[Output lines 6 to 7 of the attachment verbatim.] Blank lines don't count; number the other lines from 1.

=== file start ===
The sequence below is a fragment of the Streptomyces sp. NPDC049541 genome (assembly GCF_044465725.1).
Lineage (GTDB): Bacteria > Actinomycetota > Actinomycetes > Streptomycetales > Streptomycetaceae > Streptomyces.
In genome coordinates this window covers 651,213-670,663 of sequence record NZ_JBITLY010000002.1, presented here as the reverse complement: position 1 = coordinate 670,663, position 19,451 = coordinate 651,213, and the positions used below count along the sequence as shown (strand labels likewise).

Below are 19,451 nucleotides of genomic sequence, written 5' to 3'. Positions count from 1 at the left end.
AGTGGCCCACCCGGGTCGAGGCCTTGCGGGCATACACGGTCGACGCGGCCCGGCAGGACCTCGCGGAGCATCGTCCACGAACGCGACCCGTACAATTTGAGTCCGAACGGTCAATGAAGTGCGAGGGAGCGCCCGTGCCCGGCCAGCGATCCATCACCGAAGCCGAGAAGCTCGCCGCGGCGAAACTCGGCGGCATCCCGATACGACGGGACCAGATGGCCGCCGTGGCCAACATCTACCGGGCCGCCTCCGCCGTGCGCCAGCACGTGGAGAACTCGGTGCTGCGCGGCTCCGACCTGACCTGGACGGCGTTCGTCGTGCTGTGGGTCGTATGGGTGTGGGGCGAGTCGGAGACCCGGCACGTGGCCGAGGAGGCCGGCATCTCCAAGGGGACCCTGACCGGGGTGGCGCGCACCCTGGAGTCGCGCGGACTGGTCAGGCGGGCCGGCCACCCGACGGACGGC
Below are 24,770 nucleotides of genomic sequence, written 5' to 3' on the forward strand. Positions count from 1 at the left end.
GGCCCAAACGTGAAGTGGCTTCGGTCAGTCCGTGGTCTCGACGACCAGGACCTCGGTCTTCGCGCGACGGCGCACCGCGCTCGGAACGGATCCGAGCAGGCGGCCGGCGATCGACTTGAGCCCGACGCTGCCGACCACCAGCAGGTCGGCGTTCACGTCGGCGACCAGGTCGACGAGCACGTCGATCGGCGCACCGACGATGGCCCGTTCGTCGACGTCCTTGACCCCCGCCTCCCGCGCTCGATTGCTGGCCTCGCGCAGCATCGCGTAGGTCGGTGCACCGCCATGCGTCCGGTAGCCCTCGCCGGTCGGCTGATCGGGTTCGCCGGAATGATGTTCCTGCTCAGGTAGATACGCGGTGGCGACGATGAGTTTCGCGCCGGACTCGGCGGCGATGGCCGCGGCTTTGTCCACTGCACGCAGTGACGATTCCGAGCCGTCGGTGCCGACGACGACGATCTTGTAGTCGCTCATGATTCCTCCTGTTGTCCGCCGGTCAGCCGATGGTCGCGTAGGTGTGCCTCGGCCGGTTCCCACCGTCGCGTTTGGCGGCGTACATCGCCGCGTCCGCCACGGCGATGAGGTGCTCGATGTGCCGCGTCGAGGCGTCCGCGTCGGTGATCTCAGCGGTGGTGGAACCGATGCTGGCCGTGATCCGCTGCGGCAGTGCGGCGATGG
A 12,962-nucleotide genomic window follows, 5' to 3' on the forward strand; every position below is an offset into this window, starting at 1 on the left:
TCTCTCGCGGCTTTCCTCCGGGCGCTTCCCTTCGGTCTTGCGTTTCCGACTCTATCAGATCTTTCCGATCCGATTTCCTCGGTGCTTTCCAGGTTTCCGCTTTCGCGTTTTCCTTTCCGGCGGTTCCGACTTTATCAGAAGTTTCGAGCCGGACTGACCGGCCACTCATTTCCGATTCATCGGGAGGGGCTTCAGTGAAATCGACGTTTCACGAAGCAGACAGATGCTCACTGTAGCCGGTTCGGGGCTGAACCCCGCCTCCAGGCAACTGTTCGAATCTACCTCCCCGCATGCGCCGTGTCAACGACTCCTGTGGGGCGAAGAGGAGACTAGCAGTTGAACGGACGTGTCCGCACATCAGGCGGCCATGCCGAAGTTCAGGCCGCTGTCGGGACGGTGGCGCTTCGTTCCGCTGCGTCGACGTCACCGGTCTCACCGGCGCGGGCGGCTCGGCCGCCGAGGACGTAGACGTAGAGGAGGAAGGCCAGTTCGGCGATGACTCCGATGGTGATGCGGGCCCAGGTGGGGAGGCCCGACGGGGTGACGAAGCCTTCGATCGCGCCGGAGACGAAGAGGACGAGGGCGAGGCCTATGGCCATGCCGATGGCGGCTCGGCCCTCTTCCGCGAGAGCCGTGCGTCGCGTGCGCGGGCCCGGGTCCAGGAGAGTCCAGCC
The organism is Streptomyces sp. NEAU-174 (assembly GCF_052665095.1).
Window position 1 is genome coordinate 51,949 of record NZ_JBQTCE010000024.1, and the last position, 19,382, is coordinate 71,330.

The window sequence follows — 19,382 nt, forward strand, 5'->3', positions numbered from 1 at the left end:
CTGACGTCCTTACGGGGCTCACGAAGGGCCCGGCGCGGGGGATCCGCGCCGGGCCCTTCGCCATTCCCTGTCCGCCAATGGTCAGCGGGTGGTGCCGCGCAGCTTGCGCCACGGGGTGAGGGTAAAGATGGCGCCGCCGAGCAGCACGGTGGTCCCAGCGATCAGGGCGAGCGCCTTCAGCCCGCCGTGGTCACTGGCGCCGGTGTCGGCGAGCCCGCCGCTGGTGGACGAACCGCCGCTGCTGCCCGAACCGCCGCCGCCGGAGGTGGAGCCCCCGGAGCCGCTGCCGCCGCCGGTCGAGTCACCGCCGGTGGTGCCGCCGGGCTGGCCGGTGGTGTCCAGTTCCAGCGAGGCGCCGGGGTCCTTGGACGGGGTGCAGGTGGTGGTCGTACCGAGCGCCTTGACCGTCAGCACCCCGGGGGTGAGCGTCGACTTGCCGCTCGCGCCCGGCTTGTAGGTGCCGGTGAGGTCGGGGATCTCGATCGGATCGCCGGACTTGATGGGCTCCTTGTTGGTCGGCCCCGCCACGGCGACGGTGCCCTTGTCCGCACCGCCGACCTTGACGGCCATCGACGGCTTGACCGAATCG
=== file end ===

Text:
Below are 24,770 nucleotides of genomic sequence, written 5' to 3' on the forward strand. Positions count from 1 at the left end.
GGCCCAAACGTGAAGTGGCTTCGGTCAGTCCGTGGTCTCGACGACCAGGACCTCGGTCTTCGCGCGACGGCGCACCGCGCTCGGAACGGATCCGAGCAGGCGGCCGGCGATCGACTTGAGCCCGACGCTGCCGACCACCAGCAGGTCGGCGTTCACGTCGGCGACCAGGTCGACGAGCACGTCGATCGGCGCACCGACGATGGCCCGTTCGTCGACGTCCTTGACCCCCGCCTCCCGCGCTCGATTGCTGGCCTCGCGCAGCATCGCGTAGGTCGGTGCACCGCCATGCGTCCGGTAGCCCTCGCCGGTCGGCTGATCGGGTTCGCCGGAATGATGTTCCTGCTCAGGTAGATACGCGGTGGCGACGATGAGTTTCGCGCCGGACTCGGCGGCGATGGCCGCGGCTTTGTCCACTGCACGCAGTGACGATTCCGAGCCGTCGGTGCCGACGACGACGATCTTGTAGTCGCTCATGATTCCTCCTGTTGTCCGCCGGTCAGCCGATGGTCGCGTAGGTGTGCCTCGGCCGGTTCCCACCGTCGCGTTTGGCGGCGTACATCGCCGCGTCCGCCACGGCGATGAGGTGCTCGATGTGCCGCGTCGAGGCGTCCGCGTCGGTGATCTCAGCGGTGGTGGAACCGATGCTGGCCGTGATCCGCTGCGGCAGTGCGGCGATGG